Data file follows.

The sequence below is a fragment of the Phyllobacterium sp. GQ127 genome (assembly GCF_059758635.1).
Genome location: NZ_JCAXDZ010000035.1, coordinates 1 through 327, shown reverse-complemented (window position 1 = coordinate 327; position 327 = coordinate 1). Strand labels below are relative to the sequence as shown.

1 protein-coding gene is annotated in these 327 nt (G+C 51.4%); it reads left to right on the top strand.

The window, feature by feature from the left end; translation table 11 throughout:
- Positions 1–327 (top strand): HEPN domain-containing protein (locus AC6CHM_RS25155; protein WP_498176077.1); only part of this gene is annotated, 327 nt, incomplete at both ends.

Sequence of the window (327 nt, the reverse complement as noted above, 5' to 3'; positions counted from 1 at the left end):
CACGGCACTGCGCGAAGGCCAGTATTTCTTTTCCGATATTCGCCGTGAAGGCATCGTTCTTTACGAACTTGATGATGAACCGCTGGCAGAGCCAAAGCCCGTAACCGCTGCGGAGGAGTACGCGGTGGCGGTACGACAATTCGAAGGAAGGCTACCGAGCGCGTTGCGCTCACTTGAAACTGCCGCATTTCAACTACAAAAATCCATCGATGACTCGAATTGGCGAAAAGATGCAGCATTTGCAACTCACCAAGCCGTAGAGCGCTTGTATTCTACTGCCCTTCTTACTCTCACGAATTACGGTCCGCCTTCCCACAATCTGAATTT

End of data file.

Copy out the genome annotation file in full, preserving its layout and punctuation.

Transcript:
The sequence below is a fragment of the Phyllobacterium sp. GQ127 genome (assembly GCF_059758635.1).
Genome location: NZ_JCAXDZ010000035.1, coordinates 1 through 327, shown reverse-complemented (window position 1 = coordinate 327; position 327 = coordinate 1). Strand labels below are relative to the sequence as shown.

1 protein-coding gene is annotated in these 327 nt (G+C 51.4%); it reads left to right on the top strand.

The window, feature by feature from the left end; translation table 11 throughout:
- Positions 1–327 (top strand): HEPN domain-containing protein (locus AC6CHM_RS25155; protein WP_498176077.1); only part of this gene is annotated, 327 nt, incomplete at both ends.

Sequence of the window (327 nt, the reverse complement as noted above, 5' to 3'; positions counted from 1 at the left end):
CACGGCACTGCGCGAAGGCCAGTATTTCTTTTCCGATATTCGCCGTGAAGGCATCGTTCTTTACGAACTTGATGATGAACCGCTGGCAGAGCCAAAGCCCGTAACCGCTGCGGAGGAGTACGCGGTGGCGGTACGACAATTCGAAGGAAGGCTACCGAGCGCGTTGCGCTCACTTGAAACTGCCGCATTTCAACTACAAAAATCCATCGATGACTCGAATTGGCGAAAAGATGCAGCATTTGCAACTCACCAAGCCGTAGAGCGCTTGTATTCTACTGCCCTTCTTACTCTCACGAATTACGGTCCGCCTTCCCACAATCTGAATTT